The Lion King, the newest of Disney’s high-profile live-action remakes of animated classics, is an exquisitely animated film that suffers in comparison to the timeless movie that came before.
Jon Favreau’s The Lion King is a beautiful achievement in photorealistic animation that rests upon the phenomenality of its original. First, a few disclaimers. I’m generally not in favor of any of the Disney live-action remakes (I’m a curmudgeon, I know) because they have rarely done more than cash in on the success of earlier, better films. And most are wildly inferior. There certainly exist a few exceptions to this (Favreau’s The Jungle Book, and Kenneth Branagh’s Cinderella), but none demonstrate the disparity more than The Lion King.
As I’m sure many critics have pointed out: the new opening “Circle of Life” sequence is pretty much a shot-for-shot remake of the original. Strangely, I was rather fine with that because it seemed to honor what came before. I felt that way with most of the sequences that leaned heavily on the original – why reinvent the wheel? But then that, of course, begs the question: why do this all over again? I could go on and on about the many sequences that retained the exact same essence that came before, and honestly, those parts didn’t bother me that much. The few additions that Favreau and his exceptional crew of animators employed didn’t bother me. I only found myself bothered when the film – new or old – failed to reach the watermark established by the timeless original.
The animation is stunning – truly beautiful and intricately detailed. Unfortunately, this is both a blessing and a curse, because real animals don’t express emotions. I know that sounds crazy, but if we’re going to have the conceit of talking, singing animals, then let the audience connect to their emotions through their eyes. At the same time, we get to see a bit more of the beautiful landscape of Africa than the animated film can give us. Favreau’s direction lets us dwell on some nature that we hadn’t seen before, bridging the gaps between some scenes nicely. Moreover, the hyenas are truly scary, making me wonder how families with younger kids will fare in this new film.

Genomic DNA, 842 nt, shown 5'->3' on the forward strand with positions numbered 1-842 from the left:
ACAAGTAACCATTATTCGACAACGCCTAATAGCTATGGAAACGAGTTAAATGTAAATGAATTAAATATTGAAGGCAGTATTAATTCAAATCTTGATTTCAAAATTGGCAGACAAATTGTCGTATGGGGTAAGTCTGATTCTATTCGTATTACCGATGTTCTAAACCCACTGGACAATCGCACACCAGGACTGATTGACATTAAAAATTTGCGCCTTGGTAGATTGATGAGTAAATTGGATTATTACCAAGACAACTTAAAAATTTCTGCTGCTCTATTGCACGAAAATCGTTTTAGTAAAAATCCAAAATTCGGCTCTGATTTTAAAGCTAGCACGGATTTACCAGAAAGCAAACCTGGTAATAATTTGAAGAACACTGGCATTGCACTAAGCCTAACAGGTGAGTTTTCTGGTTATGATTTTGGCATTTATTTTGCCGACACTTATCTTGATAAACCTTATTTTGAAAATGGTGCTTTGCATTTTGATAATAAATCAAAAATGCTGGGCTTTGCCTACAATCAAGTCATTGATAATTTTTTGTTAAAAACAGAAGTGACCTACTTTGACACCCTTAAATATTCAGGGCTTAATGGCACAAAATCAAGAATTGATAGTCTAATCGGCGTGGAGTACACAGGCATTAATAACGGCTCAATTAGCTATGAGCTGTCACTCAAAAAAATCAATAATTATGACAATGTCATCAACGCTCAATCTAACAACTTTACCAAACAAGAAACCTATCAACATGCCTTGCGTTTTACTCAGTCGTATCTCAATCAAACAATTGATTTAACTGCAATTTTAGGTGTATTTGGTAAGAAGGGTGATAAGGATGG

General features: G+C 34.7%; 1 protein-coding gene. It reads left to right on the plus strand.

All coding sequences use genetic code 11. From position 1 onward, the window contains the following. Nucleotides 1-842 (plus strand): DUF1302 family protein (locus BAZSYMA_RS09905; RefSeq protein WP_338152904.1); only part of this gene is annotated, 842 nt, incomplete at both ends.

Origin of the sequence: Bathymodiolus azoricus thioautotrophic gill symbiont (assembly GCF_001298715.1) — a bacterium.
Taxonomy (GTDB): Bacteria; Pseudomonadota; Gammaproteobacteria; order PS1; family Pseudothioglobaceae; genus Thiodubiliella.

While some of the voice acting is mediocre at best, Billy Eichner and Seth Rogen (mostly Billy) stand above the cast as Timon and Pumbaa. They riff and give laugh-out-loud performances. They’re far and away the strongest in the film. They even address a major issue that I’ve always had with “Hakuna Matata” – emphasizing that this is a flawed philosophy, that we cannot stand by while injustice is done, and that our past doesn’t stay hidden away.
Donald Glover (adult Simba) and Beyonce (adult Nala) do a good enough job, and their “Can You Feel The Love Tonight” duet is solid. Timon and Pumbaa do a full version of “The Lion Sleeps Tonight” which is just delightful, and the other original songs fare well enough. However, some songs were downright weaker than the original, while others strained to reach its high bar. For example, while Chiwetel Ejiofor voices a sufficiently menacing Scar, his headline song “Be Prepared” is wincingly bad.
My complaint with each of the live-action remakes remains the same: it adds almost nothing to what came before — making The Lion King seem superfluous. If someone hasn’t seen the original (is that possible) before seeing this, they’ll likely have no complaints. Here, there are many different nuances, little vignettes that add texture to the live-action film, but overall we get nothing that we don’t get from the nearly perfect original.